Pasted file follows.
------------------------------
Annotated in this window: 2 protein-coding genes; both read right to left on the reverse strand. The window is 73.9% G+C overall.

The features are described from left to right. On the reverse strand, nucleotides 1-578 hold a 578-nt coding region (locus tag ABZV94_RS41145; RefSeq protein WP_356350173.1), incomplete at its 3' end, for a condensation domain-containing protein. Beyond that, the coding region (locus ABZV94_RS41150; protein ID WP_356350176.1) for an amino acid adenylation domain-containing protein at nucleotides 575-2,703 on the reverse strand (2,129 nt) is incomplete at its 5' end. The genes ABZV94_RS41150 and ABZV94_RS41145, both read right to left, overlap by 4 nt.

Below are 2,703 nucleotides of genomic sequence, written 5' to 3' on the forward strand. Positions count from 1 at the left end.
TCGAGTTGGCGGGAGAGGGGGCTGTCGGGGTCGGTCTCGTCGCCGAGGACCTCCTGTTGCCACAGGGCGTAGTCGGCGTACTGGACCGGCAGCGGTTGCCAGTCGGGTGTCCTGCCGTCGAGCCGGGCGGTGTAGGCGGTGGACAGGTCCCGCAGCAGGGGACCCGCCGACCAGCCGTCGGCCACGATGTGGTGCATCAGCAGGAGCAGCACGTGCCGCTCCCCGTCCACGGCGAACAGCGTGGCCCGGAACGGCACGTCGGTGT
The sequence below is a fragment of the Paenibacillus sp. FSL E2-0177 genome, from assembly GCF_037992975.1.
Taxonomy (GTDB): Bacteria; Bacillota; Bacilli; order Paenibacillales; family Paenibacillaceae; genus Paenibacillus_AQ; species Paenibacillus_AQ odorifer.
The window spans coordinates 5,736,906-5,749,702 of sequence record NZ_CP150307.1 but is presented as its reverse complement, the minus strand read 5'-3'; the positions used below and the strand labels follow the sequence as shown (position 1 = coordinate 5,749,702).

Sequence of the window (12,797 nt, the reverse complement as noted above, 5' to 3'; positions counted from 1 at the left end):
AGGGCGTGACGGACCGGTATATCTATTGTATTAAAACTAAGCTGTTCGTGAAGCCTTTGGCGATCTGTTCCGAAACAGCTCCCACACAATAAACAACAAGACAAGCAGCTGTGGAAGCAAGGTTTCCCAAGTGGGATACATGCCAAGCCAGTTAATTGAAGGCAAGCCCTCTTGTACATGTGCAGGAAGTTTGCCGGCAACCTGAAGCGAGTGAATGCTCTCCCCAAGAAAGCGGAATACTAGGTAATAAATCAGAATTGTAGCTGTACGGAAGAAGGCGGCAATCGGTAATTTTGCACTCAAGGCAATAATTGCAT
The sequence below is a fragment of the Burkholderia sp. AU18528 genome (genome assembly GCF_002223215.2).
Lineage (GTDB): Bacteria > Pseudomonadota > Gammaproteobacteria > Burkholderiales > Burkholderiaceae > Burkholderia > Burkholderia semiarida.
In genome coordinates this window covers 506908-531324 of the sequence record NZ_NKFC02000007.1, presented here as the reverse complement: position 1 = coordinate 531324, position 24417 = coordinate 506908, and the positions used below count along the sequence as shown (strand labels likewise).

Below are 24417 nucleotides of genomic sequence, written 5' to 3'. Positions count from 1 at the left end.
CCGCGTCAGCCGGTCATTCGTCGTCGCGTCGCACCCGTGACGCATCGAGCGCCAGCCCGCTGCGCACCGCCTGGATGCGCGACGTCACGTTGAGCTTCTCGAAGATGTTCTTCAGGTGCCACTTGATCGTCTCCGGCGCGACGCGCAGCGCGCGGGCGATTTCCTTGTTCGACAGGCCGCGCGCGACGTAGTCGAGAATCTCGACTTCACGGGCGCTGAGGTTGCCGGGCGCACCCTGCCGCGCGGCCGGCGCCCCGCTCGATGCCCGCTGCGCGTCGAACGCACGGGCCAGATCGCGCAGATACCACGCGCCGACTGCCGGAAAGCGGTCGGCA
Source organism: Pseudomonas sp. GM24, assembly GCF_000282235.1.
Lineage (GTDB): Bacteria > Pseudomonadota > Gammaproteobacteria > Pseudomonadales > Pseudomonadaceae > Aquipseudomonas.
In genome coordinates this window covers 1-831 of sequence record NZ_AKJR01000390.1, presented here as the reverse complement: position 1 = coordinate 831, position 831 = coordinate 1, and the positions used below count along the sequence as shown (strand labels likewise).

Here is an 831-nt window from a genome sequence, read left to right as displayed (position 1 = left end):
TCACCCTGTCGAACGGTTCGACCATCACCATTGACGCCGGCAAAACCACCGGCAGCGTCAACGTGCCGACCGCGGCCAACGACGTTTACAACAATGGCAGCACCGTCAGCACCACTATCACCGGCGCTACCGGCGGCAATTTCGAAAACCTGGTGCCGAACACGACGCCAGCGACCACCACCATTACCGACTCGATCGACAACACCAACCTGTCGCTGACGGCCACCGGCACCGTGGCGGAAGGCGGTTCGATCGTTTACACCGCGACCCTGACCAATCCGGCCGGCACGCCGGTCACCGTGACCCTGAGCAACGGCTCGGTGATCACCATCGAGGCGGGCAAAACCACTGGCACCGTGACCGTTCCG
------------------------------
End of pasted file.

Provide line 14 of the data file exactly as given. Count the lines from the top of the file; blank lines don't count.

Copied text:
CCGCGTCAGCCGGTCATTCGTCGTCGCGTCGCACCCGTGACGCATCGAGCGCCAGCCCGCTGCGCACCGCCTGGATGCGCGACGTCACGTTGAGCTTCTCGAAGATGTTCTTCAGGTGCCACTTGATCGTCTCCGGCGCGACGCGCAGCGCGCGGGCGATTTCCTTGTTCGACAGGCCGCGCGCGACGTAGTCGAGAATCTCGACTTCACGGGCGCTGAGGTTGCCGGGCGCACCCTGCCGCGCGGCCGGCGCCCCGCTCGATGCCCGCTGCGCGTCGAACGCACGGGCCAGATCGCGCAGATACCACGCGCCGACTGCCGGAAAGCGGTCGGCA